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Understanding Torque

By Holley | In Anatomy & Physiology | on December 5, 2013

mike kbs

I read a great article on the breaking muscle website the other day called “Why Athletes Need to Understand the Concept of Torque.” If you understand the concept of torque, not only will it improve your movements, more importantly, it will make you safer. Let’s begin with a basic definition, torque is the tendency of a force to cause or change the rotational movement of a body. I like the example used in the breaking muscle article where they explain the concept of torque using a heavy door. If you push on the heavy door near the hinge, it is difficult to open, however if you push the side opposite the hinge, the door opens easily. There are also some good graphics in the article if you are having an issue grasping the concept. So what does this have to do with your safety?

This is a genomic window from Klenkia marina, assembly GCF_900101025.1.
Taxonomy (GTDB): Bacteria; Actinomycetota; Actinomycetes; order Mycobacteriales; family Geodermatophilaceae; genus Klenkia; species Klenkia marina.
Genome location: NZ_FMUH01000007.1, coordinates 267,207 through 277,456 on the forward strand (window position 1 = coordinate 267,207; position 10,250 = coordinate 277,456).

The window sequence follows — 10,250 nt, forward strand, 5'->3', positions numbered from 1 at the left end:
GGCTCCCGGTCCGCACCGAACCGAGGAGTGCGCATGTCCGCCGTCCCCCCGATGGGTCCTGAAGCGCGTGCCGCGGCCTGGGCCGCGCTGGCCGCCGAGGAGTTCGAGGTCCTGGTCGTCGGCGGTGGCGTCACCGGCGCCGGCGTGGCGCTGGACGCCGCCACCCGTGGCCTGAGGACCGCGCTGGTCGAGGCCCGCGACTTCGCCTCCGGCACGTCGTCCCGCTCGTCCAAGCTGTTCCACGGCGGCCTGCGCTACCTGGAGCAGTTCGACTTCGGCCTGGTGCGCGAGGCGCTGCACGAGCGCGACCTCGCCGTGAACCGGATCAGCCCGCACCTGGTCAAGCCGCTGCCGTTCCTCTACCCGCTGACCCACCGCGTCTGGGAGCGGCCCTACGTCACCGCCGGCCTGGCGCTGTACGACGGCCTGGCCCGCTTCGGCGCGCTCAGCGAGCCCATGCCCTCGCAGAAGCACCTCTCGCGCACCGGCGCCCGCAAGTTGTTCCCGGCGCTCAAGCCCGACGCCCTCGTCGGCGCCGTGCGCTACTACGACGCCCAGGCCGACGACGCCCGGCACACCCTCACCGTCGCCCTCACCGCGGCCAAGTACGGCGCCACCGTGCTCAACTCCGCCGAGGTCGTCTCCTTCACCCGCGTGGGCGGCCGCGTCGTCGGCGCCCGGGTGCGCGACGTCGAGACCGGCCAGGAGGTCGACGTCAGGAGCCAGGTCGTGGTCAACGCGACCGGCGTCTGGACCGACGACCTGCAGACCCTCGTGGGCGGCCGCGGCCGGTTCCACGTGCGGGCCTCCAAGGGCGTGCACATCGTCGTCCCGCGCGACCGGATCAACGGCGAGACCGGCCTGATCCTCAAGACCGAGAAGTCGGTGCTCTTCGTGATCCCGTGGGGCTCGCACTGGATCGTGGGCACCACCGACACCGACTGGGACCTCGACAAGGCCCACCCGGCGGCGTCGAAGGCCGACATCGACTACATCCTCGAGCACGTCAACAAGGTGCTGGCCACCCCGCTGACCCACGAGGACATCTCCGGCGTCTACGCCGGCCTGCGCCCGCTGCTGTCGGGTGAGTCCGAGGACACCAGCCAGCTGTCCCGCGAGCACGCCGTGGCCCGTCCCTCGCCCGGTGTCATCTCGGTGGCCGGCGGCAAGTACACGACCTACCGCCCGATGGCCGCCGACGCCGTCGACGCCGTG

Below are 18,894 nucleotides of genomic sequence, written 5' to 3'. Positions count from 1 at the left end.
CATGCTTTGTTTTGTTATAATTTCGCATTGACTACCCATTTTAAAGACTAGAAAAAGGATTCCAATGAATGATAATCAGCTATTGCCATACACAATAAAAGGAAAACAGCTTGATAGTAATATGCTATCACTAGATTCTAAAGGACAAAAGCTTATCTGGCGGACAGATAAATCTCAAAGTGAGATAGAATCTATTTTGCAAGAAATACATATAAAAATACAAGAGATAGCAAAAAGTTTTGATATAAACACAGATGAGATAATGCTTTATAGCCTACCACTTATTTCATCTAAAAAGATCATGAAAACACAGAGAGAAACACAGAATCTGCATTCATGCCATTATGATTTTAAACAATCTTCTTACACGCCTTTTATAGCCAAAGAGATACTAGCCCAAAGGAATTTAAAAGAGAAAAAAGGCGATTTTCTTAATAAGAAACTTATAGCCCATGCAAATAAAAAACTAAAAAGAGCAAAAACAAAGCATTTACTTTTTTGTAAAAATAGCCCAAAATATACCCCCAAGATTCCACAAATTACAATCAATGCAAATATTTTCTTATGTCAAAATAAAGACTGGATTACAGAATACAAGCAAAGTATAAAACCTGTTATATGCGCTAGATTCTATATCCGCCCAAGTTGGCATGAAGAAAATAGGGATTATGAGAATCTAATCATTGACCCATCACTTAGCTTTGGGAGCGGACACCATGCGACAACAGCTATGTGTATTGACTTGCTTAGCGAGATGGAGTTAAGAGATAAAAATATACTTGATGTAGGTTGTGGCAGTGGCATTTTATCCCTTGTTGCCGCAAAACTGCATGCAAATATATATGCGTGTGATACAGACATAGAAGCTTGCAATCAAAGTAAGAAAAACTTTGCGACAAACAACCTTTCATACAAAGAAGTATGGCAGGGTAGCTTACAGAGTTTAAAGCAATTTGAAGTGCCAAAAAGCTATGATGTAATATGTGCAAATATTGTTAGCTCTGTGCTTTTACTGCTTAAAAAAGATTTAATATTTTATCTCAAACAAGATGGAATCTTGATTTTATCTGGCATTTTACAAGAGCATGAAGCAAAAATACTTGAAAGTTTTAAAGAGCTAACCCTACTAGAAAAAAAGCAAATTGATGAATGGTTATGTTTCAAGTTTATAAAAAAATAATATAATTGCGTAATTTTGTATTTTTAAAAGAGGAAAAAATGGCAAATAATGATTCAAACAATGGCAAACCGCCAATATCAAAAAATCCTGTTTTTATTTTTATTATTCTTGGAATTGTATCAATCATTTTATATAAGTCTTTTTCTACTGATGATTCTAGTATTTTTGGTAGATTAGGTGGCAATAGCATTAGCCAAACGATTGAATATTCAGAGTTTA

The body is essentially made up of a bunch of pulleys and levers, which require the application of torque to function. In order to make these systems function, you want to apply the minimum amount of torque at precisely the right moment to accomplish the required amount of work. When that torque is applied is the most important time for your muscles to be active and generate force to support the joint/ligaments/fascia that are experiencing the strain. One of the most common injuries you hear about that results in a tear as a result of lack of muscular support during a time of greatest torque is an ACL injury.

As you can imagine, this is why we focus so much on body position in certain parts of your lifts or even body weight movements. We want you to be in the most effective position for your muscular system to support your joints at the points of highest torque. Take the push up for example, we encourage you to keep your arms at a 45 degree angle (more like an arrow) as opposed to a t-position so that when you’re at the bottom of the push up exerting the maximum amount of torque on the shoulders, your joint is in the best possible position for your muscular system to support the joint.

I encourage you all to read the full article, they do a pretty good job of simplifying a somewhat complex physics problem.

 


WOD 12.05.13

Skills Day

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